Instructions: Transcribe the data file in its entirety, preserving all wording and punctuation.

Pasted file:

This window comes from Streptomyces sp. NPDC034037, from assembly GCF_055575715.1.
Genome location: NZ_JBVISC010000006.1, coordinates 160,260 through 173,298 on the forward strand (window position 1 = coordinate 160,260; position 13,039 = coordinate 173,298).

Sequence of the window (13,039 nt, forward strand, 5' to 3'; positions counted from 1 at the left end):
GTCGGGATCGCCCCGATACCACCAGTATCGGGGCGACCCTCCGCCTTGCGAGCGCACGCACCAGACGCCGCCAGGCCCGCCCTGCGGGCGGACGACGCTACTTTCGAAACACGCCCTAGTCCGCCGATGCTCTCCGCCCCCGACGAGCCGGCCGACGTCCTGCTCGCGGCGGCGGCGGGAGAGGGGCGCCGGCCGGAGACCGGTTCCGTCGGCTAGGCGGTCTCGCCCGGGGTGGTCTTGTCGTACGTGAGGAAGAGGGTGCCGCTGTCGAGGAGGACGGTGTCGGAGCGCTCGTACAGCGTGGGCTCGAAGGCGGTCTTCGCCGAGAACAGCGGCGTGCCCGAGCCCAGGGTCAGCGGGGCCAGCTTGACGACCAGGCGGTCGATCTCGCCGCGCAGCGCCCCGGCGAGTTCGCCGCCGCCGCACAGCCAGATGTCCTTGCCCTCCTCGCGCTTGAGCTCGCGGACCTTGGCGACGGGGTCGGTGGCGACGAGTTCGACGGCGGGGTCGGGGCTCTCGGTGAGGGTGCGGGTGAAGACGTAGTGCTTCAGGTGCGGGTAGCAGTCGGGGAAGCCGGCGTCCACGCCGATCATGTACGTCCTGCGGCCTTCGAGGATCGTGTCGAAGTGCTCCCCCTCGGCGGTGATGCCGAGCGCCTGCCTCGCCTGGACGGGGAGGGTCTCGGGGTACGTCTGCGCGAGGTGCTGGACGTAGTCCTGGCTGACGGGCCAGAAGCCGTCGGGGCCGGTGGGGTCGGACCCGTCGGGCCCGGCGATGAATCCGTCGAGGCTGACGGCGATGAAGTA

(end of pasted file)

This window comes from Streptomyces sp. NPDC034037, from assembly GCF_055575715.1.
Genome location: NZ_JBVISC010000006.1, coordinates 160,260 through 173,298 on the forward strand (window position 1 = coordinate 160,260; position 13,039 = coordinate 173,298).

Sequence of the window (13,039 nt, forward strand, 5' to 3'; positions counted from 1 at the left end):
GTCGGGATCGCCCCGATACCACCAGTATCGGGGCGACCCTCCGCCTTGCGAGCGCACGCACCAGACGCCGCCAGGCCCGCCCTGCGGGCGGACGACGCTACTTTCGAAACACGCCCTAGTCCGCCGATGCTCTCCGCCCCCGACGAGCCGGCCGACGTCCTGCTCGCGGCGGCGGCGGGAGAGGGGCGCCGGCCGGAGACCGGTTCCGTCGGCTAGGCGGTCTCGCCCGGGGTGGTCTTGTCGTACGTGAGGAAGAGGGTGCCGCTGTCGAGGAGGACGGTGTCGGAGCGCTCGTACAGCGTGGGCTCGAAGGCGGTCTTCGCCGAGAACAGCGGCGTGCCCGAGCCCAGGGTCAGCGGGGCCAGCTTGACGACCAGGCGGTCGATCTCGCCGCGCAGCGCCCCGGCGAGTTCGCCGCCGCCGCACAGCCAGATGTCCTTGCCCTCCTCGCGCTTGAGCTCGCGGACCTTGGCGACGGGGTCGGTGGCGACGAGTTCGACGGCGGGGTCGGGGCTCTCGGTGAGGGTGCGGGTGAAGACGTAGTGCTTCAGGTGCGGGTAGCAGTCGGGGAAGCCGGCGTCCACGCCGATCATGTACGTCCTGCGGCCTTCGAGGATCGTGTCGAAGTGCTCCCCCTCGGCGGTGATGCCGAGCGCCTGCCTCGCCTGGACGGGGAGGGTCTCGGGGTACGTCTGCGCGAGGTGCTGGACGTAGTCCTGGCTGACGGGCCAGAAGCCGTCGGGGCCGGTGGGGTCGGACCCGTCGGGCCCGGCGATGAATCCGTCGAGGCTGACGGCGATGAAGTA